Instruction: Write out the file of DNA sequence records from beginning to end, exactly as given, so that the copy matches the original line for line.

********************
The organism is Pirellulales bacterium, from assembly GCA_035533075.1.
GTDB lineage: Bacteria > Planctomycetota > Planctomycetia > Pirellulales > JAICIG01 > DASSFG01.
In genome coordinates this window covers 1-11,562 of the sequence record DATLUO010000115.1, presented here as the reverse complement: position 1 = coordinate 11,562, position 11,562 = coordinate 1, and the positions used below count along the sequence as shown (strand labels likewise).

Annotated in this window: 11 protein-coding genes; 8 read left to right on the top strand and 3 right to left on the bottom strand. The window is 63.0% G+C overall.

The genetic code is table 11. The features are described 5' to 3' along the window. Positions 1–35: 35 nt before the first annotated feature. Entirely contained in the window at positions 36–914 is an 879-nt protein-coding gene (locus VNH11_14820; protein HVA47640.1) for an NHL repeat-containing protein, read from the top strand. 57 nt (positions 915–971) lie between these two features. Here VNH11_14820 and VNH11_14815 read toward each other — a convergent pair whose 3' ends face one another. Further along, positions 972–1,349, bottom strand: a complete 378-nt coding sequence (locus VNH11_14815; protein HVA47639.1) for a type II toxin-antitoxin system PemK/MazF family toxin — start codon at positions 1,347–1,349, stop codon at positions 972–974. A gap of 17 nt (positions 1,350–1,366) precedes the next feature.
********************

The organism is Pirellulales bacterium, from assembly GCA_035533075.1.
GTDB lineage: Bacteria > Planctomycetota > Planctomycetia > Pirellulales > JAICIG01 > DASSFG01.
In genome coordinates this window covers 1-11,562 of the sequence record DATLUO010000115.1, presented here as the reverse complement: position 1 = coordinate 11,562, position 11,562 = coordinate 1, and the positions used below count along the sequence as shown (strand labels likewise).

Annotated in this window: 11 protein-coding genes; 8 read left to right on the top strand and 3 right to left on the bottom strand. The window is 63.0% G+C overall.

The genetic code is table 11. The features are described 5' to 3' along the window. Positions 1–35: 35 nt before the first annotated feature. Entirely contained in the window at positions 36–914 is an 879-nt protein-coding gene (locus VNH11_14820; protein HVA47640.1) for an NHL repeat-containing protein, read from the top strand. 57 nt (positions 915–971) lie between these two features. Here VNH11_14820 and VNH11_14815 read toward each other — a convergent pair whose 3' ends face one another. Further along, positions 972–1,349, bottom strand: a complete 378-nt coding sequence (locus VNH11_14815; protein HVA47639.1) for a type II toxin-antitoxin system PemK/MazF family toxin — start codon at positions 1,347–1,349, stop codon at positions 972–974. A gap of 17 nt (positions 1,350–1,366) precedes the next feature.